The decision to walk out of work on Saturday afternoon doesn’t sit well with Liam Atkinson and his fellow Ku De Ta chefs. But after months of ownership uncertainty came to a head with Ku De Ta going into voluntary administration, the precinct’s former executive chef says the cooks felt it was time they started looking out for themselves.

“I’ve never walked out of a job in my life,” says Atkinson. “I’ve always given employers two, three months of notice. It’s what you do in a kitchen. But as one of my chefs told me, as chefs we’ve bent over backwards for everyone we’ve worked for our whole lives. Enough is enough.”

Here’s the situation, as Atkinson tells it. On Friday, administrators KPMG were called in by Ku De Ta’s owners to take over the business’s day-to-day. Of the current fortnightly pay cycle, three days were left. KPMG told staff their wages would be guaranteed from the start of the next pay cycle (the coming Monday), but staff could only be paid their full wage for the current cycle if they earned the amount over the weekend.

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On Saturday, the kitchen team held a meeting after lunch service and the majority of chefs voted to leave the precinct immediately rather than continue working at a business with an uncertain future.

“We were stuck between maybe and maybe not,” says Atkinson. “The administrators explained all our rights and told us that we'd get some money but it was hard for them to make any guarantees. If the money is going to come to us at some point [employees are protected by the government’s Fair Entitlements Guarantee], it was in our interests to leave now and start looking for jobs.”

That evening, West and Ku Dining – two of the three venues at Ku De Ta – were closed indefinitely. The Deck, the precinct’s largest space, continued to trade with a clipped pizza menu. KPMG administrator Clint Joseph confirmed that all remaining chefs and staff that continued to be employed by Ku De Ta were paid a pro-rata wage based on the three days worked. Although no additional chefs or front-of-house staff members had tendered resignations, Joseph says one staff member in another aspect of the business “had their employment terminated”.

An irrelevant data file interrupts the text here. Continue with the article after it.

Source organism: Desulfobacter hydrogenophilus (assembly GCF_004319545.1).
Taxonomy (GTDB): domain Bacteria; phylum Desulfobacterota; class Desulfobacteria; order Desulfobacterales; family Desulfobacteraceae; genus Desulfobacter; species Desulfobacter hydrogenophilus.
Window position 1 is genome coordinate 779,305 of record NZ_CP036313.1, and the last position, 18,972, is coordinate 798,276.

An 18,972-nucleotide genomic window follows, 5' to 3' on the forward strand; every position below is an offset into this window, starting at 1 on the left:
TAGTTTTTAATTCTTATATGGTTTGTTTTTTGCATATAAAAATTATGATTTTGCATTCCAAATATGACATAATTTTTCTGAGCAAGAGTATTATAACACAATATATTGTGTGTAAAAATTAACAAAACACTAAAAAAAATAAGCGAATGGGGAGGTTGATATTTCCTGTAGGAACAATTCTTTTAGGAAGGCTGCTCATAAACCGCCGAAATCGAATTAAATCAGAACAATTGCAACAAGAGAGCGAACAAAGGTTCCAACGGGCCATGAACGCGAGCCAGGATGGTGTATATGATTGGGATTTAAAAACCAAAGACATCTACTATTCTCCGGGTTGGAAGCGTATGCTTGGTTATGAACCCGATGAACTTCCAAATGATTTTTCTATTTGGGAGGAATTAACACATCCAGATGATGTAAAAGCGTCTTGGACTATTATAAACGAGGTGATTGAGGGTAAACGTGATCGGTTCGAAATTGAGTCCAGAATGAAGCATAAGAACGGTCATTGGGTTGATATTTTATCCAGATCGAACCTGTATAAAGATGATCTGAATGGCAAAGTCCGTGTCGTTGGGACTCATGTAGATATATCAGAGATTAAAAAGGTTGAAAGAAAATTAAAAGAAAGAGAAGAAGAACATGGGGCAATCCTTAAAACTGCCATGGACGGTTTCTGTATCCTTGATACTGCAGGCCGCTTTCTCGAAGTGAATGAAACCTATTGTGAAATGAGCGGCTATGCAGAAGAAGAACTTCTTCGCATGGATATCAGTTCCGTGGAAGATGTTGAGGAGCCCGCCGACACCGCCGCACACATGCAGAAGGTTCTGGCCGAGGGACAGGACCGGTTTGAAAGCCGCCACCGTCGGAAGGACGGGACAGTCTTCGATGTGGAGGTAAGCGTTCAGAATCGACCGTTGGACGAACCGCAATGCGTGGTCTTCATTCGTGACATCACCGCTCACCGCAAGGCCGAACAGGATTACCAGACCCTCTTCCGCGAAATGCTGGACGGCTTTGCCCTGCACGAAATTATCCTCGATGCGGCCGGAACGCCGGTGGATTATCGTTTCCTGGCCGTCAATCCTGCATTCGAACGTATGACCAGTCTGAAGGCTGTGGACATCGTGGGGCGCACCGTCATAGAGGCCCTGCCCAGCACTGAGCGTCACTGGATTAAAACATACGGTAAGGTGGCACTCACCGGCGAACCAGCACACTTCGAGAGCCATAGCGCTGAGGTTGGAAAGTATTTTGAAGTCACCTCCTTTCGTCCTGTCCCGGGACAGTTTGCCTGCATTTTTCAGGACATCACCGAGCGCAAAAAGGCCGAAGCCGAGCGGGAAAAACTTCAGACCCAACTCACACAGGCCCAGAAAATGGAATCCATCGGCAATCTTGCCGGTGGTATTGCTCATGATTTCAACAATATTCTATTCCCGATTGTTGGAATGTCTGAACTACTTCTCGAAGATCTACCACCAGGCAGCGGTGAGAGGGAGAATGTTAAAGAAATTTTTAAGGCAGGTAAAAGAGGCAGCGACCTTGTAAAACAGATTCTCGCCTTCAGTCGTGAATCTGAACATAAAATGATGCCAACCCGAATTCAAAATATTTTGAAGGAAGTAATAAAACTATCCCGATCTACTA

The walkout was an inglorious end to what could have been a mighty addition to the city’s dining ranks. Admittedly, Ku De Ta had its problems. Its location was low-profile and difficult to find in the dark. The lack of a public transport service didn’t help, nor did the expensive parking, a point raised by many online commentators and Atkinson himself (the price of parking, though, was out of Ku De Ta’s hands). But there was also reward for those who persevered.

The duck egg and bone marrow chawanmushi – a slowly cooked Japanese custard – topped with XO sauce pippies at Ku Dining was one of the best things I ate last year, plus you could get a plate of the pippies themselves next door at West. That Japanese-like crab spaghetti from the opening menu at Deck polled equally high on the deliciousness scale.

The quality of the kitchen was as impressive as the food. Atkinson himself is a veteran of revered dining rooms such as Star Anise and Print Hall – two of the finer restaurants Perth has seen. Collectively, his staff has come through restaurants run by Gordon Ramsay and Marcus Wareing and shaken the pans at powerhouses such as Melbourne’s Dinner by Heston and Restaurant Amuse. There was also a former head chef at Red Cabbage on the team.

Unfortunately, much of the discussion around Ku De Ta seemed to dwell on the negative, certainly since this weekend’s explosive events. It’s an observation that gnaws at Atkinson and his peers.

“I’m proud of this city but people tend to want to put each other down,” he says. “It’s important we help each other out, in the good times and the bad. If people aren’t given the encouragement to put themselves out there, we’re not going to have those interesting and exciting venues we want to see here.”

On the upside, the local industry has gotten around Atkinson and his chefs with plenty of public and private support.

“I’ve had nothing but well wishes and a lot of my chefs I’ve spoken to have had the same thing,” says Atkinson. “I’ve had hundreds and hundreds of texts, Messenger messages and phone calls – any way people can get through. I’ve also had literally 60 different people contact me with job offers for everyone: part-time, full-time. For seniors and juniors. That’s been really nice.”

KPMG has set its first creditors meeting for next week and Joseph says he is confident of achieving “a good outcome”. Although official advertising for the sale of Ku De Ta began today, KPMG has already fielded expressions of interest from potential buyers (and, perhaps unexpectedly, offers from suppliers wanting to supply Ku De Ta). Intriguingly, Joseph said, if the right investor and staff could be found, there’s a chance Ku Dining and West could reopen.